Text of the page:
New York

Kim MacConnel, Jeff Perrone; Peter Nagy

Holly Solomon Gallery, Nicole Klagsbrun

The multiculturalism debate no longer dominates art-world conversations the way it once did. But the conditions that informed it are part of today’s weather, and if we don’t talk about them, well, we don’t talk about global warming either, not at least when we’re running around galleries, unless it’s, like, really hot out. Three recent New York shows raised the issue of intercultural borrowing. The paradox: the strongest of these shows was the one most deeply in dialogue with Western painting.

Two of the artists, Kim MacConnel and Jeff Perrone, were associated in the ’70s with Pattern and Decoration, or P&D (Perrone as a critic, MacConnel as a painter). P&D would seem a promising preparation for a multicultural approach, since it tried to democratize Western “high” art by assuming that decorative arts, including non-Western ones, were visual resources as rich as painting. P&D was also accused, however, of appropriating other cultures’ images and styles without respecting their meanings and contexts, and then presenting them in user-friendly Westernized versions. And MacConnel’s show did seem a little glib. Composite photographs of modern Japan—showing, say, a plaque marking a vista of Mount Fuji along with the steel bridge blocking the view—were set against ukiyo-e–style murals evoking an antique image of the country. These debunking juxtapositions were a little obvious; yes, Japan is a twentieth-century society, and to photograph a liquor-stuffed bar and call it “Temple”—it has a traditional Japanese entablature—is a cheap shot.

Believing that Elvis Presley could simultaneously owe less recognized black musicians big-time and be pretty great himself, I doubt that the morality of cultural appropriation is always decidable. Sometimes, though, it just doesn’t feel right, as with Peter Nagy, whose history as a dealer seems the übertext of his recent assemblages. These potpourris combine Nagy’s own paintings and ceramics with Eastern religious objects and pottery, twentieth-century Western furniture, and works by other contemporary Western artists. Explicitly addressing the relationships and distinctions among East and West, sacred and secular, dais, table, and altar, painting, mandala, and print (Nagy’s own thinly painted psychedelia having a wallpaper-like flavor), perhaps they also mock the collecting habit itself. Yet the exhibition’s checklist implied an arbitrariness in Nagy’s arrangements by quoting individual prices for their components suggesting that you could buy, say, the medieval Chinese vase from Display Table with Triptych, 1997, without its base (Richard Pettibone’s Love Seat and a Jean Prouvé desk), let alone the Nagy paintings behind it, which you might not want. The final effect was of an interior decorator’s accessory stash cunningly disguised as intellectual labor.

The best parts of MacConnel’s show were his murals, washy, subtle, moody. Perrone’s show, too, packed recognizably paintinglike pleasures—but with a twist. His large, asymmetrical, loopily balanced composite works combine painted and glazed earthenware tiles with portions of Indian and African patterned cloth on which forms are painted with pigmented sand. Perrone is a skilled and unusual colorist, playing the dense ochers and blacks of African fabrics against mauves, corals, aquas, and such, which combine far more vibrantly than their medium tones might promise, and bump against the brighter, clearer tones of the ceramics. There’s also a jumping complexity in the works’ textures—with their cloths of different provenances and weaves, their areas of sludgy, icinglike sand, and their hard and shiny clay surfaces—and in their forms, the rougher drawing on the cloth contrasting with the delicacy of the tiles, which show images from various decorative traditions: Persian, Native American, Indian.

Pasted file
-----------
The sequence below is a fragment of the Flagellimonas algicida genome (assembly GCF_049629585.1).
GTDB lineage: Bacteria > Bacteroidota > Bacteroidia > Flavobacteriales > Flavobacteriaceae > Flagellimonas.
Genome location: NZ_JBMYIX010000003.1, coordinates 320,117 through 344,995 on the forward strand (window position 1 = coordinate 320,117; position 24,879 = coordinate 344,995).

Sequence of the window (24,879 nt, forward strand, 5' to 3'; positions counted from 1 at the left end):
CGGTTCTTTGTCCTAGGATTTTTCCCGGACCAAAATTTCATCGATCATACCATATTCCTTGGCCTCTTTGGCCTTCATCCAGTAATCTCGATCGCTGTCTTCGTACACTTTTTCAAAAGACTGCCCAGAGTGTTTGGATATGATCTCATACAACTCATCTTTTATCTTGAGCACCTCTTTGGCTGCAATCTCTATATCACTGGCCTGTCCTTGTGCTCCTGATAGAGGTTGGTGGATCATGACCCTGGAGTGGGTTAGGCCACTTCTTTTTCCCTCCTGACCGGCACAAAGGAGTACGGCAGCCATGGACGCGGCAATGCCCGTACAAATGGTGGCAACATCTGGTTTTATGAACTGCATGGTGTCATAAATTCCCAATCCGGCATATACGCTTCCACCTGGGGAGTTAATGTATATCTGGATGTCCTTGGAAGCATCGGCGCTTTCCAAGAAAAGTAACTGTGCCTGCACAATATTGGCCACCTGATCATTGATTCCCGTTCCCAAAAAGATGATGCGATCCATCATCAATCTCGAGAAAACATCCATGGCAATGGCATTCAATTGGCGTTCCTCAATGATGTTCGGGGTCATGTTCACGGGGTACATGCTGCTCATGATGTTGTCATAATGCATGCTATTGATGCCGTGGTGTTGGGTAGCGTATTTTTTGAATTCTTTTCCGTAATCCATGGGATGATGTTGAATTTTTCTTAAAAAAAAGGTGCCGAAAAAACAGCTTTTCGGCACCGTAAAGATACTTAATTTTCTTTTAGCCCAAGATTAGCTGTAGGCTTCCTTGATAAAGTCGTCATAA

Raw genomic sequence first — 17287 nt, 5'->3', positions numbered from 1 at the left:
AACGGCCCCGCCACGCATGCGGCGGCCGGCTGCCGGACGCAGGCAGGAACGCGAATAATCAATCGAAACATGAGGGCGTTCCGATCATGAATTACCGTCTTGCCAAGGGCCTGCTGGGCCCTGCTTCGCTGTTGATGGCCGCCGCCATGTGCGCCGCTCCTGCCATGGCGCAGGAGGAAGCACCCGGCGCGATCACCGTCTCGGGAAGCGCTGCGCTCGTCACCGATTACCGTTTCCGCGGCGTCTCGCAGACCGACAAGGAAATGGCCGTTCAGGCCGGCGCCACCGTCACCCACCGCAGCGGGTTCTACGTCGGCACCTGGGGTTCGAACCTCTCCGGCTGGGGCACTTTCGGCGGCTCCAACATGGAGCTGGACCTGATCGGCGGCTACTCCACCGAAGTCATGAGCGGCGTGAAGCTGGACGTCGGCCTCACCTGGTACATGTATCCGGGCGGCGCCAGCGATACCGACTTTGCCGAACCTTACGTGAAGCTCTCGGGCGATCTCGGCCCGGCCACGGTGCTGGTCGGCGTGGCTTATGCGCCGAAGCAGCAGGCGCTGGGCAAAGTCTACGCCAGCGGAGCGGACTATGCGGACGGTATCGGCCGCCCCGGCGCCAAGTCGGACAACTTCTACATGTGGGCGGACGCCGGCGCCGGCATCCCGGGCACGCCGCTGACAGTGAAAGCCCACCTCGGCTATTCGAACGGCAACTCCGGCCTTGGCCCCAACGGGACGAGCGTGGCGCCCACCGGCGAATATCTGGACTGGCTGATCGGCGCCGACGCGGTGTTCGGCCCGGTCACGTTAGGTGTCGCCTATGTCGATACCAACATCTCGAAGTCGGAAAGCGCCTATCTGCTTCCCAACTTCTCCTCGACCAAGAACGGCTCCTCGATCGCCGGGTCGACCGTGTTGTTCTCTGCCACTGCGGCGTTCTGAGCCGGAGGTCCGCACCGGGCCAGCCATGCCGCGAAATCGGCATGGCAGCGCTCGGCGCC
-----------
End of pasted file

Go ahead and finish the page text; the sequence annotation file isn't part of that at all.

The works don’t look like Matisse but remind me of him—through particular passages of line (a fan motif, say), and more generally through their fascination with pattern and with pleasure. In their interest in cataloguing what makes a picture, they have other roots in American art of the ’50s and ’60s. Like Jasper Johns, Perrone will produce the same form several ways. In Rebus, 1995–96 (presumably named for the Robert Rauschenberg work of 1955), yellow ovals echo circles within circles (targets, yet) made of applied cowrie shells. Finer grids of circles appear in the patterned fabric. Such musical variations on motifs extend into variances in facture. Perrone likes to paint without painting, at least as convention would recognize it: by cutting up patterned cloth, then patching it together in staggered sections, he creates a broken, angular abstraction without touching a brush. He uses sand and ceramic glazes instead of oils. He knows that images can be woven into or printed on cloth as well as painted on it, that a jigsaw of found fabrics is still a cloth ground, that a painting steadily shifting in texture, surface, and shape is still a painting—and that its images can come from virtually anywhere. Where MacConnel tries to fix a culture in its past and Nagy tries to market one (or several), Perrone talks of the welcome variousness of the world, and also about the impossibility of approaching that variety from any other ground but the one on which you already stand.

David Frankel is a contributing editor of Artforum.